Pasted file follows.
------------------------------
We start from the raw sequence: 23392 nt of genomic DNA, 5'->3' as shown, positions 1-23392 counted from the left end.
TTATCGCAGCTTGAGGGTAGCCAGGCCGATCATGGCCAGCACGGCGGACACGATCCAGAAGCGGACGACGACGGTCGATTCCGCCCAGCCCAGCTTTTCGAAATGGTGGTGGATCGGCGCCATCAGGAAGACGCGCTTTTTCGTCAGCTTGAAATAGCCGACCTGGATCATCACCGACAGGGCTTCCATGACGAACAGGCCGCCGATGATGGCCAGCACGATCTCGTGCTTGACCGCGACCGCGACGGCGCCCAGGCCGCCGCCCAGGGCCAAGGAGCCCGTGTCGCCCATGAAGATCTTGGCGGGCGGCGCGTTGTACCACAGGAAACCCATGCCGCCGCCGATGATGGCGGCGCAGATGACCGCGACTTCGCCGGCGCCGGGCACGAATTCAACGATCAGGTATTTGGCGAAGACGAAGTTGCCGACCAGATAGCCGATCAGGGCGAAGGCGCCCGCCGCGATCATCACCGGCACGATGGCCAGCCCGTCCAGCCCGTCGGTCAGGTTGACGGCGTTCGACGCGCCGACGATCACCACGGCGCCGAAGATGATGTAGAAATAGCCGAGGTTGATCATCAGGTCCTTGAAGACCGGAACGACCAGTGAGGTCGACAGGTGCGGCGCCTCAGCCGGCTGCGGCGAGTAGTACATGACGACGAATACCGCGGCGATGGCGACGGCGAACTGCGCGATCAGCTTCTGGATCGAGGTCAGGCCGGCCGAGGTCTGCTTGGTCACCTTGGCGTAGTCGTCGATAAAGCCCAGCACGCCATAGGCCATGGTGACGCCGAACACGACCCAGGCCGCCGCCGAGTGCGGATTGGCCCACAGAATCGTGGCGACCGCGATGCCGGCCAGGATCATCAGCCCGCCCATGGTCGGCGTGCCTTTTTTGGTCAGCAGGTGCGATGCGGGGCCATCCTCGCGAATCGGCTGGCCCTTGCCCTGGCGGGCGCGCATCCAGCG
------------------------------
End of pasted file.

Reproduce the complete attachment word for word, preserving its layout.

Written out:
We start from the raw sequence: 23392 nt of genomic DNA, 5'->3' as shown, positions 1-23392 counted from the left end.
TTATCGCAGCTTGAGGGTAGCCAGGCCGATCATGGCCAGCACGGCGGACACGATCCAGAAGCGGACGACGACGGTCGATTCCGCCCAGCCCAGCTTTTCGAAATGGTGGTGGATCGGCGCCATCAGGAAGACGCGCTTTTTCGTCAGCTTGAAATAGCCGACCTGGATCATCACCGACAGGGCTTCCATGACGAACAGGCCGCCGATGATGGCCAGCACGATCTCGTGCTTGACCGCGACCGCGACGGCGCCCAGGCCGCCGCCCAGGGCCAAGGAGCCCGTGTCGCCCATGAAGATCTTGGCGGGCGGCGCGTTGTACCACAGGAAACCCATGCCGCCGCCGATGATGGCGGCGCAGATGACCGCGACTTCGCCGGCGCCGGGCACGAATTCAACGATCAGGTATTTGGCGAAGACGAAGTTGCCGACCAGATAGCCGATCAGGGCGAAGGCGCCCGCCGCGATCATCACCGGCACGATGGCCAGCCCGTCCAGCCCGTCGGTCAGGTTGACGGCGTTCGACGCGCCGACGATCACCACGGCGCCGAAGATGATGTAGAAATAGCCGAGGTTGATCATCAGGTCCTTGAAGACCGGAACGACCAGTGAGGTCGACAGGTGCGGCGCCTCAGCCGGCTGCGGCGAGTAGTACATGACGACGAATACCGCGGCGATGGCGACGGCGAACTGCGCGATCAGCTTCTGGATCGAGGTCAGGCCGGCCGAGGTCTGCTTGGTCACCTTGGCGTAGTCGTCGATAAAGCCCAGCACGCCATAGGCCATGGTGACGCCGAACACGACCCAGGCCGCCGCCGAGTGCGGATTGGCCCACAGAATCGTGGCGACCGCGATGCCGGCCAGGATCATCAGCCCGCCCATGGTCGGCGTGCCTTTTTTGGTCAGCAGGTGCGATGCGGGGCCATCCTCGCGAATCGGCTGGCCCTTGCCCTGGCGGGCGCGCATCCAGCG